#5  
Old 03-18-2010
Faster's Avatar
Just another Moderator
 
Join Date: Sep 2005
Location: New Westminster, BC
Posts: 15,312
Thanks: 88
Thanked 241 Times in 232 Posts
Rep Power: 10
Faster has a spectacular aura about Faster has a spectacular aura about Faster has a spectacular aura about
Have to agree with the above... simply 'moving' the head will be anything but simple - and lead to an oddity with other drawbacks as a result.

If you can't find anything on the market that suits you and you have the 'itch' to be creative that way, a bare hull might be a good starting point... then you can engineer/place bulkheads and arrange the interior to what suits you. Having said that, though, unless you've owned a few boats along the way you may not truly have a strong sense of what will work and what might not. This could lead to another expensive, odd duck with re-sale challenges.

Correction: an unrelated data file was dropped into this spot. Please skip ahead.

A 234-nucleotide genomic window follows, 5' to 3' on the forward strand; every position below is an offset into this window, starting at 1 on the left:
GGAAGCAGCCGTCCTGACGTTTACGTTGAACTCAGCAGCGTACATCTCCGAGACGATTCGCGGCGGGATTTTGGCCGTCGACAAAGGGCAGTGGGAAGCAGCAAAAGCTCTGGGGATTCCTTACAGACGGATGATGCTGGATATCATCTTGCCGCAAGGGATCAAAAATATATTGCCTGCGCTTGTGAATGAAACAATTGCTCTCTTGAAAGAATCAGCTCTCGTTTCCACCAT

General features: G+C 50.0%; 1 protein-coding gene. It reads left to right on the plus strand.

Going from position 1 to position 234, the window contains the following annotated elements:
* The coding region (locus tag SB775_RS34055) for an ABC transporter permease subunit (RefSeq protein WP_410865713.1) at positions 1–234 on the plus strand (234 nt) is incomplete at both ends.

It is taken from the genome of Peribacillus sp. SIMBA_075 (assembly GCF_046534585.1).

__________________
Ron

1984 Fast/Nicholson 345 "FastForward"

".. there is much you could do at sea with common sense.. and very little you could do without it.."
Capt G E Ericson (from "The Cruel Sea" by Nicholas Monsarrat)
Reply With Quote Quick reply to this message Share with Facebook
  #6  
Old 03-18-2010
Senior Member
 
Join Date: Jul 2002
Posts: 393
Thanks: 1
Thanked 0 Times in 0 Posts
Rep Power: 13
jbarros is on a distinguished road
Thanks for the unanimous advice.